Public Works and Environmental Services

Fairfax County, Virginia

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Matthew Kaiser,
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Freshwater Ecologist Presents to 600 Elementary School Students

Danielle Wynne Presents to Rose Hill ES Students

 

On Friday, November 30, 2018, freshwater ecologist Danielle Wynne spoke to more than 600 students at two assemblies at Rose Hill Elementary School in Alexandria. Wynne, who leads the Watershed Education and Outreach section within the Stormwater Planning Division of Fairfax County's Department of Public Works and Environmental Services, introduced the students to what it means to be a freshwater ecologist and how her team’s job is to help tell the story of the county’s streams and watersheds.

Elementary school students in Fairfax County Public Schools learn about the importance of streams and watersheds from kindergarten through fifth grade. They learn where water goes and why water is important in kindergarten and first grade. Second and third-graders learn about plant adaptations and study how root systems help with water retention and remediation. Students in fourth and fifth grade learn how humans affect the environment and the impact of plastic on watersheds.

“My presentation bridged the gap between real world science and what the students are learning,” said Wynne. “I also like introducing students to the ideas that women are scientists and not all scientists wear lab coats.”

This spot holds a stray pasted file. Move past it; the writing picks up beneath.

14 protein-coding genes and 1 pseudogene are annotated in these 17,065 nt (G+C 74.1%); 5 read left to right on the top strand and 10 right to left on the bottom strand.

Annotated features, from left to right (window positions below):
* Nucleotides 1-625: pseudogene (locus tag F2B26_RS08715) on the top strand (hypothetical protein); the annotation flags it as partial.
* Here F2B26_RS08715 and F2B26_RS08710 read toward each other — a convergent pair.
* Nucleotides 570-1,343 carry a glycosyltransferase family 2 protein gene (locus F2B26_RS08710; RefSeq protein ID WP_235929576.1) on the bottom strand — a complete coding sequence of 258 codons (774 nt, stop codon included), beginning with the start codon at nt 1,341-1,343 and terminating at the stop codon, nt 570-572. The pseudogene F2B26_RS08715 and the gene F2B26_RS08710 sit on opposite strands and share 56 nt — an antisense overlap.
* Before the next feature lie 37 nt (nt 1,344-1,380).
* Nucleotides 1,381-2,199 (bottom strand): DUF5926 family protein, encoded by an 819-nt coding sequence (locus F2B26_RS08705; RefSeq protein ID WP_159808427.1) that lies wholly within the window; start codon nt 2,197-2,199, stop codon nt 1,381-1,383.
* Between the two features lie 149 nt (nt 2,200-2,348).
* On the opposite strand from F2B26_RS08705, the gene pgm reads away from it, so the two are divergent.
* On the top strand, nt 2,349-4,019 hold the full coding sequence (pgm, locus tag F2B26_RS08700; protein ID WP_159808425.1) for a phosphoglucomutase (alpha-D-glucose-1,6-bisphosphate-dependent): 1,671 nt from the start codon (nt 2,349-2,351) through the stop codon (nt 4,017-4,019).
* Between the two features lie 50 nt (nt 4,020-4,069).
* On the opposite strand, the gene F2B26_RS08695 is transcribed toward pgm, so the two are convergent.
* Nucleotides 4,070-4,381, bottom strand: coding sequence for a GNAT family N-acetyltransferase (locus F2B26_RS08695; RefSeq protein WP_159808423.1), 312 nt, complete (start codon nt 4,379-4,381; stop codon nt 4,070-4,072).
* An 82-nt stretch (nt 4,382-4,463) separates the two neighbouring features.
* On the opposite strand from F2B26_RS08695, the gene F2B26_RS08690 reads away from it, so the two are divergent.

Throughout the presentation, Wynne showed the students tools that are used for biological monitoring, such as a D-net for sampling benthic macroinvertebrates, organisms without backbones that live on the bottom of streams that are visible to the naked eye, and a backpack electrofishing unit that is used to send electricity into the water to momentarily stun the fish. This allows the ecologist to easily collect fish from various habitats.

In addition, Wynne discussed how storm drains lead directly to the nearest waterway, not to wastewater treatment plants, and simple things that everyone can do to keep our streams healthy for generations to come.

Wynne helped write the science curriculum for fifth grade, which was implemented last year. She is currently working with FCPS on the ninth grade curriculum. High school students participate in Wynne’s award-winning Stream Crime Investigation lab.
 
The speaking event at Rose Hill ES is one of many ways in which subject matter experts from the Department of Public Works and Environmental Services partner with Fairfax County Public Schools to offer experiential learning opportunities to students.

View videos of Wynne’s presentation.

View a video of ecologists using the electrofishing method.